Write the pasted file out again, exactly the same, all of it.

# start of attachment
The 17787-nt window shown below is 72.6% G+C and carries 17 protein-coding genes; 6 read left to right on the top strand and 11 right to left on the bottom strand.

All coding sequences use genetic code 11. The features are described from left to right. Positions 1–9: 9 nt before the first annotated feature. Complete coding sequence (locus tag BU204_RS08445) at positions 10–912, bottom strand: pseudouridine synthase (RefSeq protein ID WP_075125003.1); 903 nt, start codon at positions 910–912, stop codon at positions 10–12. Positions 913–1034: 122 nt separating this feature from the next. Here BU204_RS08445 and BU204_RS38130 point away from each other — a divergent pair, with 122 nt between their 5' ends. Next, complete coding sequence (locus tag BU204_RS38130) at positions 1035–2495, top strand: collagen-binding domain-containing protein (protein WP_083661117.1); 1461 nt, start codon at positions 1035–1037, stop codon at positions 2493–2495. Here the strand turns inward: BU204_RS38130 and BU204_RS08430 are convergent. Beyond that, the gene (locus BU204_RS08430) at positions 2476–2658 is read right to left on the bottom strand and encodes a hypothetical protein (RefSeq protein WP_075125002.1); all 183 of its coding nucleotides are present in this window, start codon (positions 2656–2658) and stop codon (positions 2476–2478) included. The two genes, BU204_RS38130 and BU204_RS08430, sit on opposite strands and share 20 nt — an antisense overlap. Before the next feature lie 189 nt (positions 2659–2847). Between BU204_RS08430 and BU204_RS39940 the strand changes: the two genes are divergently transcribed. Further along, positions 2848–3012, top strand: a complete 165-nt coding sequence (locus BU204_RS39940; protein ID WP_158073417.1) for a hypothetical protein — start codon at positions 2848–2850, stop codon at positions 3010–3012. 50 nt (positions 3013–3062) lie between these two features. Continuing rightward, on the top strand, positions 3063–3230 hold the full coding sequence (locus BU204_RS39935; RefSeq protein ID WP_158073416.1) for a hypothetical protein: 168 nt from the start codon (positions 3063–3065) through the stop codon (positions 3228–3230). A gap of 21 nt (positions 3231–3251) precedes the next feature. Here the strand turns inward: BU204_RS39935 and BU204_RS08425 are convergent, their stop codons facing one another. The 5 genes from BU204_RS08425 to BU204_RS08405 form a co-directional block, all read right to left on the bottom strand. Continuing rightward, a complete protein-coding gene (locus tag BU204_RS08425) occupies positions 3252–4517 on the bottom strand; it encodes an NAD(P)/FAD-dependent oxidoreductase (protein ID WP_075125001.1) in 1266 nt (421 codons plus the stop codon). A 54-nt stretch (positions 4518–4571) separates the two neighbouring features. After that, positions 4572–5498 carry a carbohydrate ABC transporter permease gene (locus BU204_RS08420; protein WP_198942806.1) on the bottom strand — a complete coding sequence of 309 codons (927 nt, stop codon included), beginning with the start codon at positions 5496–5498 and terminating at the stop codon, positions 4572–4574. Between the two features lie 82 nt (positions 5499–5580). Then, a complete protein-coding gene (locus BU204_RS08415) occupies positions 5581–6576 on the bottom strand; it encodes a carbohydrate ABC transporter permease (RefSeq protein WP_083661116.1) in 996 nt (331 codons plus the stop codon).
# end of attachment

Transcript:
The 17787-nt window shown below is 72.6% G+C and carries 17 protein-coding genes; 6 read left to right on the top strand and 11 right to left on the bottom strand.

All coding sequences use genetic code 11. The features are described from left to right. Positions 1–9: 9 nt before the first annotated feature. Complete coding sequence (locus tag BU204_RS08445) at positions 10–912, bottom strand: pseudouridine synthase (RefSeq protein ID WP_075125003.1); 903 nt, start codon at positions 910–912, stop codon at positions 10–12. Positions 913–1034: 122 nt separating this feature from the next. Here BU204_RS08445 and BU204_RS38130 point away from each other — a divergent pair, with 122 nt between their 5' ends. Next, complete coding sequence (locus tag BU204_RS38130) at positions 1035–2495, top strand: collagen-binding domain-containing protein (protein WP_083661117.1); 1461 nt, start codon at positions 1035–1037, stop codon at positions 2493–2495. Here the strand turns inward: BU204_RS38130 and BU204_RS08430 are convergent. Beyond that, the gene (locus BU204_RS08430) at positions 2476–2658 is read right to left on the bottom strand and encodes a hypothetical protein (RefSeq protein WP_075125002.1); all 183 of its coding nucleotides are present in this window, start codon (positions 2656–2658) and stop codon (positions 2476–2478) included. The two genes, BU204_RS38130 and BU204_RS08430, sit on opposite strands and share 20 nt — an antisense overlap. Before the next feature lie 189 nt (positions 2659–2847). Between BU204_RS08430 and BU204_RS39940 the strand changes: the two genes are divergently transcribed. Further along, positions 2848–3012, top strand: a complete 165-nt coding sequence (locus BU204_RS39940; protein ID WP_158073417.1) for a hypothetical protein — start codon at positions 2848–2850, stop codon at positions 3010–3012. 50 nt (positions 3013–3062) lie between these two features. Continuing rightward, on the top strand, positions 3063–3230 hold the full coding sequence (locus BU204_RS39935; RefSeq protein ID WP_158073416.1) for a hypothetical protein: 168 nt from the start codon (positions 3063–3065) through the stop codon (positions 3228–3230). A gap of 21 nt (positions 3231–3251) precedes the next feature. Here the strand turns inward: BU204_RS39935 and BU204_RS08425 are convergent, their stop codons facing one another. The 5 genes from BU204_RS08425 to BU204_RS08405 form a co-directional block, all read right to left on the bottom strand. Continuing rightward, a complete protein-coding gene (locus tag BU204_RS08425) occupies positions 3252–4517 on the bottom strand; it encodes an NAD(P)/FAD-dependent oxidoreductase (protein ID WP_075125001.1) in 1266 nt (421 codons plus the stop codon). A 54-nt stretch (positions 4518–4571) separates the two neighbouring features. After that, positions 4572–5498 carry a carbohydrate ABC transporter permease gene (locus BU204_RS08420; protein WP_198942806.1) on the bottom strand — a complete coding sequence of 309 codons (927 nt, stop codon included), beginning with the start codon at positions 5496–5498 and terminating at the stop codon, positions 4572–4574. Between the two features lie 82 nt (positions 5499–5580). Then, a complete protein-coding gene (locus BU204_RS08415) occupies positions 5581–6576 on the bottom strand; it encodes a carbohydrate ABC transporter permease (RefSeq protein WP_083661116.1) in 996 nt (331 codons plus the stop codon).